Boyden Global Executive Search released its quarterly outlook today saying there has been an increase in selective hiring within financial services during the second quarter following a sluggish start in the beginning of the year.
Jeanne Branthover, Leader of Boyden’s Global Financial Services Practice and Managing Director at Boyden New York, said that as financial services firms complete their restructuring, companies are assessing everyone’s skill sets with the new structure and placing the right executives in the right jobs.
"This is going to create big opportunities for people with the skill sets needed to succeed in the new structure,” said Branthover.
Retail banking, fin tech, wealth management, risk and compliance and research are among the areas of more active recruitment. In addition, the emerging markets, particularly Russia, China, Asia and Latin America, will continue to be a focus for growth in 2012.
In Canada, senior level technology executives are in demand at financial institutions, according to Janice Detta Colli, Managing Director at Boyden Toronto.
“The greatest demand is for risk management and treasury management in Europe,” said Andreas Landgrebe, Managing Director of Boyden Austria and CEE. “International banks need talent to move difficult assets off their balance sheets, define their workout portfolios and develop consistent strategies for executing them.”
In the Middle East, companies are aware of the oversupply of financial services talent in Europe and are keeping costs down accordingly. Thus, pressure on compensation and allowances will continue as long as the economic recovery is anemic, noted Magdy El Zein, Managing Director of Boyden Middle East.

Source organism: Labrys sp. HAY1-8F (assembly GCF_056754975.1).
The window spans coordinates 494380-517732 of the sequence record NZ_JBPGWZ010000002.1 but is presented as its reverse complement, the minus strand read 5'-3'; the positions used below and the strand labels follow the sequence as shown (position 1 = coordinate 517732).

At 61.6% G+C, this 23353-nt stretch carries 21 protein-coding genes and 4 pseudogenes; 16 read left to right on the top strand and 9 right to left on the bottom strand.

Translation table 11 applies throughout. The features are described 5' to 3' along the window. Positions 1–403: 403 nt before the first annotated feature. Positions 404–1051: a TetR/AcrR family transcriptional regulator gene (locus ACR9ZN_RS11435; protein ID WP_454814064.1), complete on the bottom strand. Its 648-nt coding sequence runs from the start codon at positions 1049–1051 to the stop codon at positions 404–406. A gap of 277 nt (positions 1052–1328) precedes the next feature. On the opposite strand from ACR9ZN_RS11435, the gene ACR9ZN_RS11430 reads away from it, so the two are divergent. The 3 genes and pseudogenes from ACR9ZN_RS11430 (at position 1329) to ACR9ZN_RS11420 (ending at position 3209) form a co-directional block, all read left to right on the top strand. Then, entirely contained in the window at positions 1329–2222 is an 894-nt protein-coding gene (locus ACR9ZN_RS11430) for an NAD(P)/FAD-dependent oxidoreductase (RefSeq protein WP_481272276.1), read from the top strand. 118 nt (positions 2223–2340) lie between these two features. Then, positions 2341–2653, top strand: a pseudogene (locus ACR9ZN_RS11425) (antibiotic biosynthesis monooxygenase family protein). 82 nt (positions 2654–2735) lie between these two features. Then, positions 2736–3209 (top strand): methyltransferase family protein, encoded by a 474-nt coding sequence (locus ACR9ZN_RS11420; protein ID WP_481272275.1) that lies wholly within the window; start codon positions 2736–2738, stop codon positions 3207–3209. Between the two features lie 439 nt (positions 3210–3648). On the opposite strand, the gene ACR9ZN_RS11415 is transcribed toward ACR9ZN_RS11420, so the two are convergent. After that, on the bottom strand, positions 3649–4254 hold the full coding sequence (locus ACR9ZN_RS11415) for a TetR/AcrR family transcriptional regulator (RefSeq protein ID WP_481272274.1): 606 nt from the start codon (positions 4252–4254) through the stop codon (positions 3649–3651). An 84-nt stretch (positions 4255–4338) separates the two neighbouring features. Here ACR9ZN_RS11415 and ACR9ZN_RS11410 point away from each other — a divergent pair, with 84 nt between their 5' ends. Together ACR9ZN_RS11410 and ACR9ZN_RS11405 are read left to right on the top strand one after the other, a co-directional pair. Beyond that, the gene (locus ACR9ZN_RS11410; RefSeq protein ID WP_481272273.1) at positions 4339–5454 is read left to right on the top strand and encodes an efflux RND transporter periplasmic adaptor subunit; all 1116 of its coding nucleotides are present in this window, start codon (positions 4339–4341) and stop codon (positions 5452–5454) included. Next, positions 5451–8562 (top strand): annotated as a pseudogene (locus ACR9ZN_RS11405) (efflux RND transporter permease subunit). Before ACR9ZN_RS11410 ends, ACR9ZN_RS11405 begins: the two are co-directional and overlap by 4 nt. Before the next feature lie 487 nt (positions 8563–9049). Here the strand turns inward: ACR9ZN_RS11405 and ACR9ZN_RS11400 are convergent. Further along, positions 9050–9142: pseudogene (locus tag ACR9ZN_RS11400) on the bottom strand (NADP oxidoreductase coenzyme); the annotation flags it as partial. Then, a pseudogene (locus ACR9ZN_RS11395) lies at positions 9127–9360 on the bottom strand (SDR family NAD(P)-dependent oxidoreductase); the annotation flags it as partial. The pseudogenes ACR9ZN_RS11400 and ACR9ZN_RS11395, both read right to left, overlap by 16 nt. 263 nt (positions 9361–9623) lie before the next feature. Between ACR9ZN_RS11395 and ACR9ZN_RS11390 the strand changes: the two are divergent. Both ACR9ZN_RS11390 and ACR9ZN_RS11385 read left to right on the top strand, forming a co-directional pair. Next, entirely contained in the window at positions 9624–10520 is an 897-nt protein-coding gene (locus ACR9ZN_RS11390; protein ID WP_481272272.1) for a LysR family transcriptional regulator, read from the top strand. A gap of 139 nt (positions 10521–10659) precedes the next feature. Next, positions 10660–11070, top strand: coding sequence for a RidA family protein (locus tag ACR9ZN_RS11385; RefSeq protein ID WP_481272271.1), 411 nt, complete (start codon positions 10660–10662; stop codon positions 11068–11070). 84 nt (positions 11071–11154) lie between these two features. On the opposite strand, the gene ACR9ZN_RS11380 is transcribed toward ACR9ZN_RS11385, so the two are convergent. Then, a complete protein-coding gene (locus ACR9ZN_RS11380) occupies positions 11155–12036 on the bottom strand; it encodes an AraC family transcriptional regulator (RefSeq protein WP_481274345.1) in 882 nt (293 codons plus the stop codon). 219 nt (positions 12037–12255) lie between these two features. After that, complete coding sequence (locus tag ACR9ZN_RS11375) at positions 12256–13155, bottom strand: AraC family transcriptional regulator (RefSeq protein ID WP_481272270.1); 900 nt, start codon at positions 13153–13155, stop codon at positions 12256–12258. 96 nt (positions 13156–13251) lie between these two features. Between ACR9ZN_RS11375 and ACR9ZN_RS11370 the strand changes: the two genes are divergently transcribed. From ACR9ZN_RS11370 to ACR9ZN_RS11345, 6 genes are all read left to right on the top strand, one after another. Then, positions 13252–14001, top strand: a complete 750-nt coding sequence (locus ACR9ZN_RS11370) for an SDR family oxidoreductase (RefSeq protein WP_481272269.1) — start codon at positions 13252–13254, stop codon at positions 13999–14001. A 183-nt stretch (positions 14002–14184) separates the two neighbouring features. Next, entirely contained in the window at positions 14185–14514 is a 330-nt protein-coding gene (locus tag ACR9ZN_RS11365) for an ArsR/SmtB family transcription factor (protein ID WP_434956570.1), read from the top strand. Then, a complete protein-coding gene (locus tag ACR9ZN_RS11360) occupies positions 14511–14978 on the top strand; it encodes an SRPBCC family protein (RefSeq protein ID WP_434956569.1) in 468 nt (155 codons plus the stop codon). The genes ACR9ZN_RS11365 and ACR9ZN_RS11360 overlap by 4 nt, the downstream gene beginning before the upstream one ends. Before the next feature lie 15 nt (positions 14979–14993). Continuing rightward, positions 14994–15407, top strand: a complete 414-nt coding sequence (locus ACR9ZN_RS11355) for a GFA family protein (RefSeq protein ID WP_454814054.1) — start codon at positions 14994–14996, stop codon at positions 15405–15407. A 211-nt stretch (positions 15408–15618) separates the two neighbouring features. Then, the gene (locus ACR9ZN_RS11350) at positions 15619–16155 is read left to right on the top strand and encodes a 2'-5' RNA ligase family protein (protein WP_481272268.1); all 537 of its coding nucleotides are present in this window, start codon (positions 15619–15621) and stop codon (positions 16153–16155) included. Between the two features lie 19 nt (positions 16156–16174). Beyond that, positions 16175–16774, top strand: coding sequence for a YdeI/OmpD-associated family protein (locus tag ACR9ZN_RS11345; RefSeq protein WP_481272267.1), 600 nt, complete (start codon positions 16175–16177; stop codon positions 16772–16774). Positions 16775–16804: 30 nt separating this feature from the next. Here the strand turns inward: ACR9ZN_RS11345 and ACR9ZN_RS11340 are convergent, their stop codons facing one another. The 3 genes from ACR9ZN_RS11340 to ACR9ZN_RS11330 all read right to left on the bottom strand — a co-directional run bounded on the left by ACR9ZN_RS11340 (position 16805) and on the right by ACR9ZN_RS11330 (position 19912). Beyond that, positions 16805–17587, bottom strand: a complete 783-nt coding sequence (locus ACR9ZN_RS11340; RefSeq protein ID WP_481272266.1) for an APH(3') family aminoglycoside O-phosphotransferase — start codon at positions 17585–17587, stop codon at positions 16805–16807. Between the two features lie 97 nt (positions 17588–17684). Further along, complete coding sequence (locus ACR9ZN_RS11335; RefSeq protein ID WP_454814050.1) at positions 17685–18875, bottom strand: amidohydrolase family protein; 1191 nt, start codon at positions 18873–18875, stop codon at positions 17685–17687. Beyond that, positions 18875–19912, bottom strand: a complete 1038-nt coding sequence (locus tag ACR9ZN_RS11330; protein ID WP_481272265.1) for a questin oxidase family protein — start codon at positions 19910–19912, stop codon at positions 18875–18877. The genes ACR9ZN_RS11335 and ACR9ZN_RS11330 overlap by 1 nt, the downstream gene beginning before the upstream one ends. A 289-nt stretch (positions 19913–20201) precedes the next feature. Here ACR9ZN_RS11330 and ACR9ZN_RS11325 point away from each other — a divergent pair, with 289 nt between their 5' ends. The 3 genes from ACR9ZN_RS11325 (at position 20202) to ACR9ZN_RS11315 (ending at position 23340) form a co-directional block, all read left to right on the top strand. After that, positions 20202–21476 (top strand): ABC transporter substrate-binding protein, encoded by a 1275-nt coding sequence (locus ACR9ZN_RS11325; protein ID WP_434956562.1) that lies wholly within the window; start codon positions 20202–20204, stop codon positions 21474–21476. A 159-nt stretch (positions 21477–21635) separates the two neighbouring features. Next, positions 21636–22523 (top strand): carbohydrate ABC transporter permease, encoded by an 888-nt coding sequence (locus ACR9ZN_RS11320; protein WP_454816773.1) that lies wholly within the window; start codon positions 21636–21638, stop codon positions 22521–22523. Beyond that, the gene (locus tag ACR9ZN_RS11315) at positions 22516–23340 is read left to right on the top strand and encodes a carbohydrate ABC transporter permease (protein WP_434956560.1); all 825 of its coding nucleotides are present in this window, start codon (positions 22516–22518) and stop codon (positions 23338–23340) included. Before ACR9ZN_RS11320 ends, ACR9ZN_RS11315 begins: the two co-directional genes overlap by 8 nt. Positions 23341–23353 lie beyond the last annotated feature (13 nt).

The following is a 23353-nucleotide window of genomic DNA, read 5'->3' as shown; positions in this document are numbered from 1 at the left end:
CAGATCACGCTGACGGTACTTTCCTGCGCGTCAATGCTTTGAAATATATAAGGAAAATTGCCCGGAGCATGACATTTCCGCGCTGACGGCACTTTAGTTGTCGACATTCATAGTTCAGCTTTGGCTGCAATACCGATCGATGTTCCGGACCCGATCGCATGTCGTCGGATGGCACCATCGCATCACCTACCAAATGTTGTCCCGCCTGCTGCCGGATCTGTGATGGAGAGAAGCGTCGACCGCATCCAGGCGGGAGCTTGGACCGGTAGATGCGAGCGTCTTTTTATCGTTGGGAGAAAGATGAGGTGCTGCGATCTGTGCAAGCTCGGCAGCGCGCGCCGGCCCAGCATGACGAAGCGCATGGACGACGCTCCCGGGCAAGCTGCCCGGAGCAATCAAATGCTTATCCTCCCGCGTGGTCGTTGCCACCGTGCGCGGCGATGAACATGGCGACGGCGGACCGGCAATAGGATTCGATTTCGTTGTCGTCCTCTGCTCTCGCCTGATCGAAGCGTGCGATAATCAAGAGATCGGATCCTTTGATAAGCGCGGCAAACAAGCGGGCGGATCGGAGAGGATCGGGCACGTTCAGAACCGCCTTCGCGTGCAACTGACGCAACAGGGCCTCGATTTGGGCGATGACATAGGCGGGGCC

Protecting corporate reputation is top of mind for directors as many companies are combating declining company images via traditional channels and, increasingly, through social media, explains Sarah Stewart, a board expert and a Managing Director of Boyden Pittsburgh.
“Companies, and their boards in particular, must understand that their reputation is only as good as the perception of shareholders and the public,” added Ms. Stewart. “Once damage begins, it often occurs at a blinding pace, which makes it difficult to control or contain.”
“Clearly, it is the board’s responsibility to watch for any red flags indicating operational weakness or a potential problem with executive behavior and to circumvent a crisis,” said Tom Flannery, Boyden’s Global Leader for Board Services. “But when a breach has occurred, it’s important for the board to protect the company’s standing by acting quickly and justifiably. Boards that fail to do so may find themselves recruiting not just a new CEO but new board members as well.”